Lot 489
  • 489

Elegant and Rare Platinum, Aquamarine, Sapphire and Diamond Sautoir, Cartier, London

450,000 - 550,000 USD
bidding is closed


  • platinum, aquamarine, diamond
The pendant suspending three variously-cut aquamarines, the rectangular-shaped aquamarine weighing approximately 29.00 carats, supporting an octagonal-shaped aquamarine weighing approximately 54.20 carats, terminating in a pear-shaped biolette-cut aquamarine drop weighing approximately 59.30 carats, spaced by geometric links decorated with cabochon sapphires weighing approximately 5.30 carats, completed by the original silk cord applied with diamond-set accents, the round and single-cut diamonds weighing approximately 1.15 carats, necklace length 30 5/8 inches, pendant length 4¼ inches, unsigned; 1929.

Catalogue Note

Accompanied by Certificate of Authenticity No. GE2009-107 from Cartier stating that the sautoir is 'Cartier London, 1929.'

A December 1928 Vogue article titled Fashion: A Jewels Song From Paris exclaimed that, ‘A woman of a clearly exotic type may exaggerate the number, the richness, and the originality of her jewels. Another, whose profile is classic, will wear only diamonds mounted with simple severity.’ At the time that this sautoir was created by Cartier London, the colorful, Eastern-inspired jewels of the 1920s were giving way to the bold, exclusively diamond-encrusted pieces of the 1930s.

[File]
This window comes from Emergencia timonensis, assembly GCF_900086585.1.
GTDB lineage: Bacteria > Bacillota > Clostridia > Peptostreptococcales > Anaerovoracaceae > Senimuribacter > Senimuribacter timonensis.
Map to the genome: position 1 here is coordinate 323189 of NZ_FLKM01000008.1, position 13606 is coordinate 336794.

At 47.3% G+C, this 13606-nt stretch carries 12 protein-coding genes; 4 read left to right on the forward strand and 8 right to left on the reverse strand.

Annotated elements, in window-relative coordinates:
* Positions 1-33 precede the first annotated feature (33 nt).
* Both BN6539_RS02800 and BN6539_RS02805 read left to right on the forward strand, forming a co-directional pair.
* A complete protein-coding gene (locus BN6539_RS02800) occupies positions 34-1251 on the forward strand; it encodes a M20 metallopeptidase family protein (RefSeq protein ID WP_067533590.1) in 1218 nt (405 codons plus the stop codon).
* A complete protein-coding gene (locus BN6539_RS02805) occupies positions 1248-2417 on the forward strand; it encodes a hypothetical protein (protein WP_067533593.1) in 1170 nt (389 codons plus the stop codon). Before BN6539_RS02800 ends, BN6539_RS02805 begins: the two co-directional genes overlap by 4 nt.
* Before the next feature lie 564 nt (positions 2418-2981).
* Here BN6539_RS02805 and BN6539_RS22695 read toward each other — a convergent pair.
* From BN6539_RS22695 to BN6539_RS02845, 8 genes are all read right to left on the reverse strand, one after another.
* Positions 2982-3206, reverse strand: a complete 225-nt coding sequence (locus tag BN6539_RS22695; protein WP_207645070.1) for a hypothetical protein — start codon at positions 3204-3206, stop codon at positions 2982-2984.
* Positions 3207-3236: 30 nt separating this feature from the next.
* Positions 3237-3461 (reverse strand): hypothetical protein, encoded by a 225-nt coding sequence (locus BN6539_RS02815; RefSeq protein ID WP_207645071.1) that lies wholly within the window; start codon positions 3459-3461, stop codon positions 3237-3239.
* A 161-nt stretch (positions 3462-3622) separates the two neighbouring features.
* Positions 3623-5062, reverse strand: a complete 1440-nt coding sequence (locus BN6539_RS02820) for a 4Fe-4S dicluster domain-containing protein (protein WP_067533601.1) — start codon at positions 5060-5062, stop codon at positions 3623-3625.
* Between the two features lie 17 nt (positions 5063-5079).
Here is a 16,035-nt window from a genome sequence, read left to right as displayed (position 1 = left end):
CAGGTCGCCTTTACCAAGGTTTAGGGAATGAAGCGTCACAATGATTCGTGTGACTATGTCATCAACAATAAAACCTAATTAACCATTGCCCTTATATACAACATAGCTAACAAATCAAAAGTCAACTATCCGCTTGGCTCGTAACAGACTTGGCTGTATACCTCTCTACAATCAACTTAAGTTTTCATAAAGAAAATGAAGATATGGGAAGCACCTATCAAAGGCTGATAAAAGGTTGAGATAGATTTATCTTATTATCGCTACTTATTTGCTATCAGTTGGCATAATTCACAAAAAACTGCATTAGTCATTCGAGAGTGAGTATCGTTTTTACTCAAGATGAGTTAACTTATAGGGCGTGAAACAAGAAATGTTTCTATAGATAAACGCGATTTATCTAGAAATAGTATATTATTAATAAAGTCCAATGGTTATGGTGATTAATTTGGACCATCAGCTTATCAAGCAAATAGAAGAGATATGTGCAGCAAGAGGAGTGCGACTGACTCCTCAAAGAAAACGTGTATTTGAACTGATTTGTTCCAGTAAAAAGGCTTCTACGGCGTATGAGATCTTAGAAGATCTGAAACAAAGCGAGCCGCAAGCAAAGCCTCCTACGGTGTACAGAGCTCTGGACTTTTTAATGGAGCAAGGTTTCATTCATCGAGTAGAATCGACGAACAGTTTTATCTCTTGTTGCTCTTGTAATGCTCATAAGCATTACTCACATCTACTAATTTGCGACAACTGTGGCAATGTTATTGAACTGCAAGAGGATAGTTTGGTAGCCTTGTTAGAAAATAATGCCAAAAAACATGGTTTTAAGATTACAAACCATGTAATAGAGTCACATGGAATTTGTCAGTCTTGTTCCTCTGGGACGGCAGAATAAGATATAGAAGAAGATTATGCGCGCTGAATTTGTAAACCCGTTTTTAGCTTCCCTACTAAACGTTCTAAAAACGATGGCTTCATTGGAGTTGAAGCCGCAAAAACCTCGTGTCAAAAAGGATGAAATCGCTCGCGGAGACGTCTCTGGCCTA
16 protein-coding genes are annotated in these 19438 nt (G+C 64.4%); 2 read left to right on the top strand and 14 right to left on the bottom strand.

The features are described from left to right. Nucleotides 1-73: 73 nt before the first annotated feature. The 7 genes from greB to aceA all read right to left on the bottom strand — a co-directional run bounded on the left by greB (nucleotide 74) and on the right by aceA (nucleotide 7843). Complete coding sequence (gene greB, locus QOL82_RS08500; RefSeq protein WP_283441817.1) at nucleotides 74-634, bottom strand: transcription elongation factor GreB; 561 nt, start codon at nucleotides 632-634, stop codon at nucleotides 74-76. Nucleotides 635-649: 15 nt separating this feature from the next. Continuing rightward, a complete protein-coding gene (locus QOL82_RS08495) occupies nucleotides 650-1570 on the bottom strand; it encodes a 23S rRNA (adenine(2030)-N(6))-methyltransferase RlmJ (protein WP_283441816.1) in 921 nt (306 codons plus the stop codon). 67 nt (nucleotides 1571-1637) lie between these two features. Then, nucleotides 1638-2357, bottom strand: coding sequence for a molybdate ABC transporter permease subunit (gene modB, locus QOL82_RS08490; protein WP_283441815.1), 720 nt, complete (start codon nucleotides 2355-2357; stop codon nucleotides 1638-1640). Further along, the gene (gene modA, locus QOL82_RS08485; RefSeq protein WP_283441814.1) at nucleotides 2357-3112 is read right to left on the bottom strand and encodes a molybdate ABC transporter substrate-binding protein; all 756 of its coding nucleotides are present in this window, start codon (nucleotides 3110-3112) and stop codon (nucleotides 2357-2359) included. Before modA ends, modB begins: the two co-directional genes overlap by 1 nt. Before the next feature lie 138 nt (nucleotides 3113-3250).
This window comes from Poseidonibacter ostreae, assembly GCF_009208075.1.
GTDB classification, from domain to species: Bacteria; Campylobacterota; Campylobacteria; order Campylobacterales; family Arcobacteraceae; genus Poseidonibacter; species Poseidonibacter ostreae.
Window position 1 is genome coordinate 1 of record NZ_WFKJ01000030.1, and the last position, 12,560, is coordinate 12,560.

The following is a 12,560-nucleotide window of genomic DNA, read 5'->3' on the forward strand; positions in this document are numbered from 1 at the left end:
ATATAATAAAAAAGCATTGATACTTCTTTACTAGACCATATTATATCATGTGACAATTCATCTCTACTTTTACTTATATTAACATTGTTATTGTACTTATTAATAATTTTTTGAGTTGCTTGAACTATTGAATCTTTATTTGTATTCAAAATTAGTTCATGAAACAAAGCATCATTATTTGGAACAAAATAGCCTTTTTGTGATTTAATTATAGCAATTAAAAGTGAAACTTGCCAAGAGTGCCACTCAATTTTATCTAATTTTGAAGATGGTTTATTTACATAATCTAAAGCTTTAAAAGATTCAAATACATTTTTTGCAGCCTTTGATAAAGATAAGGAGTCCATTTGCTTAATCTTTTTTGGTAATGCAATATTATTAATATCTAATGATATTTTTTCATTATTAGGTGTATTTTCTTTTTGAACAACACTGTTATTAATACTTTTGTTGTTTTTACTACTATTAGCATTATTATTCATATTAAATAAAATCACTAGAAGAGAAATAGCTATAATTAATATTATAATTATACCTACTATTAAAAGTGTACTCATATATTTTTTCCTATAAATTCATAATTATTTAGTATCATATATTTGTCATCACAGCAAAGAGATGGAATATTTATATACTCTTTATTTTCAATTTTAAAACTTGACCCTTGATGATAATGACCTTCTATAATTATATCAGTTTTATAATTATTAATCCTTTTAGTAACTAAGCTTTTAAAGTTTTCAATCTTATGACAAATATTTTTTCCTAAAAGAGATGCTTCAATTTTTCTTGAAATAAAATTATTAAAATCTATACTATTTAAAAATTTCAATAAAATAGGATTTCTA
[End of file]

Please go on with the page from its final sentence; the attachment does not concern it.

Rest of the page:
As this was a period when it was the changing fashions and roles of women that dictated changing trends and tastes, it is important to consider the woman who would have worn this piece. Her independence is illustrated by the bold and rare choice of aquamarine, and the ease with which the piece may be worn; the symmetrical design of the pendant and the flexible cord from which it hangs suggests the owner donned the columnar fashions of the day, the pendant designed to move freely while enjoying the new sounds of jazz; the diamond-set clasp suggests she likely had the fashionable bob-style haircut of the day, allowing observers to get a last bit of sparkle as they took a second look. It is also possible, due to the unique stone choice and design of the sautoir, that this was specially commissioned to adorn a particular frock, perhaps a custom creation by Coco Chanel.

Aquamarine jewels by Cartier are especially rare, and only a few known examples in the Cartier Collection exist. The present lot joins those designs created for the coronation of King George VI and for Elsie de Wolfe in illustrating the design firm’s strength in using the ocean-hued stone to create striking jewels, perfect in balance and symmetry.